Saluting national records - Bulletin #1, 2018-19 ~ Passion/Patin/Vitesse - Passion/Speed/Skating


7 novembre 2018

Saluting national records - Bulletin #1, 2018-19

By Caroline Truchon
Photos by Danny Kim

Four years ago, just before the Calgary World Cup, me and Dany Lemay, the best short track announcer, were excited to see how many world records would fall during the competition. I pushed my thinking further wondering how many skaters would beat their personal best or the national records of their respective countries. So, I decided to trace all the national records of the countries present on the circuit four years ago, with the help of other foreign skaters in my contacts and internet researches.

The idea was quickly appreciated by the skaters taking part in the competitions, but also by the spectators and the organizers. Not only were world records highlighted, but also the incredible performances of smaller countries that are not necessarily at the forefront. These skaters who improve these records are still the fastest in their respective countries, which is still a great achievement! Now, when Dany is announcing during competition, I make sure to send him the new records after every day, even in the middle of the night when he’s in Asia. Thanks Internet!

Today, my database has tripled since I started making this compilation. This work requires a lot of effort, because I need to check all the results of the competitions around the world. With this colossal task, I estimate my file to be 95% correct. There are still some records that I could miss, of course! Last year, there were 122 new national records, including three world records.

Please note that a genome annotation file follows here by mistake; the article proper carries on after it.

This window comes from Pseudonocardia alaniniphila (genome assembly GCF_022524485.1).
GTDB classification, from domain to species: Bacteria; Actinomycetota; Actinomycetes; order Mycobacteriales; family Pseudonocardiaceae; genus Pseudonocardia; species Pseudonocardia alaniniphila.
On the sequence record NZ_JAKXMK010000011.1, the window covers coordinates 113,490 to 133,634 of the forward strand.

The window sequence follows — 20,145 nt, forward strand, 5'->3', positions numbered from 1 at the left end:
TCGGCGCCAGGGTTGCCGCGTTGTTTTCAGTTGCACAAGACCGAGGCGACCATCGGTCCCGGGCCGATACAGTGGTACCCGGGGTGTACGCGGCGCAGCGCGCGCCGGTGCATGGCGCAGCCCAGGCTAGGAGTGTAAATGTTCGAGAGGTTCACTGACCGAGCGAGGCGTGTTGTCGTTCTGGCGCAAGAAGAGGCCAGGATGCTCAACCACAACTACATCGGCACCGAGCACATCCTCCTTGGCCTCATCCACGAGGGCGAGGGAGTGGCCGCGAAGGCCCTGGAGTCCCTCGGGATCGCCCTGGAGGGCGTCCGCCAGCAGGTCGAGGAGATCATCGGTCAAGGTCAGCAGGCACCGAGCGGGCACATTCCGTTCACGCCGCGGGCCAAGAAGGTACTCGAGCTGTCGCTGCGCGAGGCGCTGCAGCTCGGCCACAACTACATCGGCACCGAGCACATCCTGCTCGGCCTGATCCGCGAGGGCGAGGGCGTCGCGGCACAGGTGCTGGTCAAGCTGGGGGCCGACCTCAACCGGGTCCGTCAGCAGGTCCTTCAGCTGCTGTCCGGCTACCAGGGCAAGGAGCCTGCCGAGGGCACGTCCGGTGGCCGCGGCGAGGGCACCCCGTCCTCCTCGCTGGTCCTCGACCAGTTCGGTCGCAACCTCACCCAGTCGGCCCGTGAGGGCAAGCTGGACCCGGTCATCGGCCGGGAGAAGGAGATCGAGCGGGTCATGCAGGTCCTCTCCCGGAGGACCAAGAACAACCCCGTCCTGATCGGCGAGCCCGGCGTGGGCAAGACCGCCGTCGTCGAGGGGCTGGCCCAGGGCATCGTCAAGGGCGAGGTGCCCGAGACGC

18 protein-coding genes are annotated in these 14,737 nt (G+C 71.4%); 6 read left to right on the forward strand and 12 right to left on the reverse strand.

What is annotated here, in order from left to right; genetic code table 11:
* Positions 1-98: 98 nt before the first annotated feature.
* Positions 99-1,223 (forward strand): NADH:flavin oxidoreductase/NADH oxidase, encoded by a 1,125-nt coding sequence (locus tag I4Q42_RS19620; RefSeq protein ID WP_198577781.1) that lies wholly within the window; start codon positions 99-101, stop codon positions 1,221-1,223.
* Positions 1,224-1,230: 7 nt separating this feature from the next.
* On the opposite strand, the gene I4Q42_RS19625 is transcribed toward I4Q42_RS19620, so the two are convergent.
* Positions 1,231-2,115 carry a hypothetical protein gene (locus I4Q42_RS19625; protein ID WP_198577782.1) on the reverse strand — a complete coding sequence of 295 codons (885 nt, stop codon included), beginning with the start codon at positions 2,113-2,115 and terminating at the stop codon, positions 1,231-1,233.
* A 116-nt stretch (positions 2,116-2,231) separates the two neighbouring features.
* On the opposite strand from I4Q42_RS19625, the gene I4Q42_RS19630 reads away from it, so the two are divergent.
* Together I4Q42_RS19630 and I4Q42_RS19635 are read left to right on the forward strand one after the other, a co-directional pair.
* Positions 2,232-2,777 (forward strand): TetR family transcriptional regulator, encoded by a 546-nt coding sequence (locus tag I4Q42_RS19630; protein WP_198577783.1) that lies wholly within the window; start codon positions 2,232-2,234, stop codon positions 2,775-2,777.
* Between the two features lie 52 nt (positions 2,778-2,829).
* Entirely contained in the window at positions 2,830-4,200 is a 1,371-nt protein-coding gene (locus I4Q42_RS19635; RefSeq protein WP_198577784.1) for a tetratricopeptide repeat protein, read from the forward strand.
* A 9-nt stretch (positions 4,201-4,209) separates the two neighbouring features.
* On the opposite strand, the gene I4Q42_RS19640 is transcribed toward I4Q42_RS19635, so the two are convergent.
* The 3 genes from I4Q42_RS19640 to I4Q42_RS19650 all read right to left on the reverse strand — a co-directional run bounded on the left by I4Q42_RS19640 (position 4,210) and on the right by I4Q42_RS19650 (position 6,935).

This season, we have already achieved 53 national records, including one world record. Only for the first weekend of the World Cup season in Calgary, there were 49 national records. Luxembourg was the most successful, with 9. Kazakhstan follows with 6. It’s with these records that we can see the evolution of the sport, but also that the smaller countries are making their way from the shadow to the forefront. We can expect much more national records with the World Cup in Salt Lake City this weekend. But there are also other fast ices in the world, like Montreal (World Juniors) and Dresden (World Cup #5).

I will give you a report of the national records beaten after each World Cup, in addition to those broken during other competitions. Only on the first day of the first World Cup of the season in Calgary, 20 national records were broken. For the 2018-2019 season, you can find the national records I’ve compiled so far HERE.

If you ever see errors in some national records, do not hesitate to contact me at

Hoping that you will appreciate these statistics as much as I do!


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